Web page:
Leaving large areas of grass unmown had an immediate effect on playing conditions from tee to green as more time was spent improving those areas. It wasn’t all roses however as the nature of the grasslands made it particularly difficult for locating shots hit offline. These areas of ‘fringing rough’ have had to be managed by cutting and removing the arisings so as to slowly thin out and reduce the vigour of growth. As areas became a problem we would cut and collect and at first this was regular work, but each year things have improved. Now fringing rough is cut 3 times a year at most.
It has been a long process, but the benefits are there for all to see now.
The grasslands offer superb definition to the holes and provide a variety of colours throughout the year, which has transformed the landscape.
The time saved on weekly mowing has resulted in huge improvements to turf condition from tee to green, with more time and resources spent on the most important areas of the golf course.
Wildlife on site has grown exponentially and the grasslands have played a significant role in that. 11 notable species reside on the course with the Brown Hare, Hedgehog, Great Crested Newt and Grey Partridge all utilising the grasslands.
Even though we have prioritised our efforts towards the quality of the golf courses, we have also been able to improve other areas along the way that not only enhance the enjoyment for golfers, but also for members of the local community as well as for nature itself.
Working in partnerships
Working with other groups and individuals has resulted in many projects being completed and more will continue to be explored going forwards.
Tees Valley Wildlife Trust have been working with us for many years and together we have both developed and monitored nature onsite. With many bird boxes added, we have seen an increase in bird species on the course, with one highlight being Barn Owls nesting in our boxes on the course. Over the last 5 years more than 20 Barn Owl chicks have fledged at Hunley and watching these stunning creatures hunt on the course is a wonderful sight.
Funding has also been secured to construct a series of ponds on the course. This funding was possible due to the presence of Great Crested Newts onsite, with funding made available to increase suitable habitat for these protected amphibians. The ponds have enhanced the course too, as new features with real visual appeal, but also as catchments for rain water which has helped keep playing areas drier in the winter.
Open grasslands away from playing areas have been managed to increase the variety of species. In recent years we have developed a relationship with a local pastoral farmer who cuts and bales these grasslands in the autumn, once the nesting season is over. He is able to use the hay for winter feed for his cattle and by working with us we get far more grassland managed than we ever could do ourselves.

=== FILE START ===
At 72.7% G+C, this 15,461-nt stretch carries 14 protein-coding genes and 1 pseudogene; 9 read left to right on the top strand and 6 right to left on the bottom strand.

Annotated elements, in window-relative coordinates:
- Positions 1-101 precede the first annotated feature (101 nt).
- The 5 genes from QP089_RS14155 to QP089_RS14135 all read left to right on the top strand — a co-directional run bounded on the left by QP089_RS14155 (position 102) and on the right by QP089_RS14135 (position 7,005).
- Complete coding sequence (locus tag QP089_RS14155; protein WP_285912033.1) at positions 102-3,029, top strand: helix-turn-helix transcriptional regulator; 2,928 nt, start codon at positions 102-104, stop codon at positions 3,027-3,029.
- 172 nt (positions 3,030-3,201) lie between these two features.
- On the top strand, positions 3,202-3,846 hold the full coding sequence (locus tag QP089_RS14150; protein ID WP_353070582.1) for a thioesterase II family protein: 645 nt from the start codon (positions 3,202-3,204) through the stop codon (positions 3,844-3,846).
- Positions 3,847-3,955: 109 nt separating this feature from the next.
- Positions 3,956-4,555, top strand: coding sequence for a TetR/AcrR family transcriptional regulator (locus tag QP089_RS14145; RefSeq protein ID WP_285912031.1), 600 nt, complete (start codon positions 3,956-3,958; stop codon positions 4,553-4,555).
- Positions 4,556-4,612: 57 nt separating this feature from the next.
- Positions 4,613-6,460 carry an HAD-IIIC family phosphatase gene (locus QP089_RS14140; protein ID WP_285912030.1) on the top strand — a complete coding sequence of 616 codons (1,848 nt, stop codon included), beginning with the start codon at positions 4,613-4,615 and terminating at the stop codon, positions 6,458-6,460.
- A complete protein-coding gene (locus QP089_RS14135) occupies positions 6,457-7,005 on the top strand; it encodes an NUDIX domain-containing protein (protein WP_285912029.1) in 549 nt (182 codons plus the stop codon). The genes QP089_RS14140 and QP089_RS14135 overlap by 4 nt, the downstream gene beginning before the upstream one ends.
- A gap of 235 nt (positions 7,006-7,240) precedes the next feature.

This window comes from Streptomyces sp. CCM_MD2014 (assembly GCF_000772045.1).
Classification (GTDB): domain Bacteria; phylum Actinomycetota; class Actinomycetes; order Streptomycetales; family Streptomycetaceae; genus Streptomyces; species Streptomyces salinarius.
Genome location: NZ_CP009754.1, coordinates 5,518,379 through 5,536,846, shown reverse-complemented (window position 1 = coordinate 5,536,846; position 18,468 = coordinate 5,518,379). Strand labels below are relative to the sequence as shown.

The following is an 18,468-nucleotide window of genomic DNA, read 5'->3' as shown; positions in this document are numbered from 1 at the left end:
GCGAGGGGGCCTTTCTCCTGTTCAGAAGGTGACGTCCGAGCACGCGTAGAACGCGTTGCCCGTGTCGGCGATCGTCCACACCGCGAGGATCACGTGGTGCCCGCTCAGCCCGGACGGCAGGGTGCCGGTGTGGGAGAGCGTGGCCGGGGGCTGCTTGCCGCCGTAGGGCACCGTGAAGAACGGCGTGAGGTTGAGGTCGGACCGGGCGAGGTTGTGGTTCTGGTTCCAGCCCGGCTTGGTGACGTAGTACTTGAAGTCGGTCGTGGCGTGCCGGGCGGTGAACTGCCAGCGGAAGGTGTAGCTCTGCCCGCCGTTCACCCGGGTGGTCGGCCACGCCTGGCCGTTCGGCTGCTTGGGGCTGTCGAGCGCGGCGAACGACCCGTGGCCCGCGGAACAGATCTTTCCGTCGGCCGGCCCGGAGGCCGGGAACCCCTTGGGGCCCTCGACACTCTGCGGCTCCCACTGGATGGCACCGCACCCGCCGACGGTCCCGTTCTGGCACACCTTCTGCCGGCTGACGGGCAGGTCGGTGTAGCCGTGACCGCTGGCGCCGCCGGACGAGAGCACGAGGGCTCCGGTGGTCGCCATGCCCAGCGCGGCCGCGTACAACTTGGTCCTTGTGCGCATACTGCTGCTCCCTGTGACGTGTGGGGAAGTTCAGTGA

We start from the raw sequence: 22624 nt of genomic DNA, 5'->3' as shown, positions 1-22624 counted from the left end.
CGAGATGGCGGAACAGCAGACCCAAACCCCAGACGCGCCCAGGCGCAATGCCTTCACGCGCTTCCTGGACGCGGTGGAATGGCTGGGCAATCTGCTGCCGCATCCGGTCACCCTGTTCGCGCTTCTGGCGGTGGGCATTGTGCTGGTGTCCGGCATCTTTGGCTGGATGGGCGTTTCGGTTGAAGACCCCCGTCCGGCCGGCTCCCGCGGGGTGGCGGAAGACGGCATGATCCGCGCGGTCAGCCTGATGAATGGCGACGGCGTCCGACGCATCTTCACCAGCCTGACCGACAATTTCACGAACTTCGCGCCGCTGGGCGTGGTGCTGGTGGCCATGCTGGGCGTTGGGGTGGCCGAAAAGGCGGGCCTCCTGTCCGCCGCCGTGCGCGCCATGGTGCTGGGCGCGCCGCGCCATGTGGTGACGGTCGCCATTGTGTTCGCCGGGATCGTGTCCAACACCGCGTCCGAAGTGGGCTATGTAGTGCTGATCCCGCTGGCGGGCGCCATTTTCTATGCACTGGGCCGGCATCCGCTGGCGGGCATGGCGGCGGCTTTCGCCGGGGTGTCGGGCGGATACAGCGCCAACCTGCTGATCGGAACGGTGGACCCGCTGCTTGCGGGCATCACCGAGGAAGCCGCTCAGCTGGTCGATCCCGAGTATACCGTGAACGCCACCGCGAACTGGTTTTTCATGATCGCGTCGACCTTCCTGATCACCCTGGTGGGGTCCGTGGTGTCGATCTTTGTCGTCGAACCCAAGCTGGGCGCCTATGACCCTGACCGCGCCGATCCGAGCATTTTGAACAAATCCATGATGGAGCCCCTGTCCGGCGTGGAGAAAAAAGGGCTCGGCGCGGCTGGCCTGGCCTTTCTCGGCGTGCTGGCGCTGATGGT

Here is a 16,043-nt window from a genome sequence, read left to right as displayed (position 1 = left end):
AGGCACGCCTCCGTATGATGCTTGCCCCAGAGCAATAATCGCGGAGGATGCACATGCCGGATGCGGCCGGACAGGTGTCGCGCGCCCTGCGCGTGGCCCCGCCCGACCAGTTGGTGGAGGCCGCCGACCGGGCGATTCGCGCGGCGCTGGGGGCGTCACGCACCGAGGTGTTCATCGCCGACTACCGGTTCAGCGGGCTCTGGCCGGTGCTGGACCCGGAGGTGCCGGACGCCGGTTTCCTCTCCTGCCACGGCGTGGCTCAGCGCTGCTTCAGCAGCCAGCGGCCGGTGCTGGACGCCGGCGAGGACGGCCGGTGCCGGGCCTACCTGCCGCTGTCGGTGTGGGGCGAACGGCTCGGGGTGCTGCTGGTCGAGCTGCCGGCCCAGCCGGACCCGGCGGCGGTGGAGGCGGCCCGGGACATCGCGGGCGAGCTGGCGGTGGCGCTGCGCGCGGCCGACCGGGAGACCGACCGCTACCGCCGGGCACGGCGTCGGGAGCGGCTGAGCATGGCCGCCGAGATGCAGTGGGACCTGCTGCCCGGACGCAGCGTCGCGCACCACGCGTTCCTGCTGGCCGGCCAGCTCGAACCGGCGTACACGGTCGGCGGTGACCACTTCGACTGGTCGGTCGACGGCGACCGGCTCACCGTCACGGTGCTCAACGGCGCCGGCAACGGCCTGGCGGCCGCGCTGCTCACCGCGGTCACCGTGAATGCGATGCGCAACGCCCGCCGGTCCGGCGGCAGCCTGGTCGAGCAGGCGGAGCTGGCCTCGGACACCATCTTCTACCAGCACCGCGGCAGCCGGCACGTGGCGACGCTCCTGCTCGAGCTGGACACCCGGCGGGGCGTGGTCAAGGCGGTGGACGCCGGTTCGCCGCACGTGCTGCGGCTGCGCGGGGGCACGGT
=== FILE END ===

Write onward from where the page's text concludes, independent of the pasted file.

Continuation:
Ian Kendal is a local wildlife enthusiast and knowledgeable bird watcher. Working for The Land Trust, he brings significant expertise and has had a great deal of impact helping us. Recording species over many years, Ian has seen more than 150 species of birds alone on the course at Hunley. He is regularly at Hunley and has also helped us reduce Poplar tree encroachment, donated bird boxes as well as making bug hotels, eco piles and more.
Other Hunley Initiatives
Hunley looks to prioritize sustainability and energy efficiency across the business too. Despite this blog focusing on the golf course operation, the whole business operates in this manner.
We use a biomass boiler to produce heating and hot water from sustainable wood chip, we use paper bags for retail and stock bamboo tees instead of plastic. LED lights have been installed with motion sensors in the building as well as waterless urinals.
These aren’t just of benefit environmentally but also economically, saving the business money at the same time.
Although this article gives an insight into behind the scenes management of the facility, it would all be worthless without our golfers and customers.
Hunley has a very active, very friendly membership. Many members offer their time to help the club, be it running teams, competitions, social events or assisting with the running the junior section. One thing that has always struck me is the efforts put in to support charities. Annual events supporting MND, Cancer Research and now The British Heart Foundation are all incredibly well supported, raising thousands of pounds each year.
As employees of Hunley, this is why we are here and our members do a great job of keeping us honest in our endeavours.
Is Golf The Ideal Recreation?
Golf is a fantastic game that encompasses various aspects that contribute to our health and wellbeing. The opportunity to be outdoors, surrounded by nature, the physical exercise it provides, and the social interactions it fosters all contribute to a well-rounded and fulfilling experience. Whether one is seeking relaxation, exercise, or social engagement, golf offers it all, making it a truly remarkable game.
Another Dr Alister Mackenzie quote reiterates this:
One of the reasons why I, ‘a medical man’ decided to give up medicine was a firm conviction of the extraordinary influence on health of pleasurable excitement, especially when combined with fresh air and exercise
Add to that the benefits the land use brings to nature and the positive impact golf brings on the the climate front, it really is an ideal form of recreation.
There are always challenges and room for improvement though and despite this, the club is growing and making regular commitments to improve its facilities. Improved offerings on golf equipment and the addition of trackman technology have been popular and the upgrades to the irrigation system will resume this autumn along with further course improvements to ensure that we strengthen the club into the long term future.
Thank you for reading and for your continued support.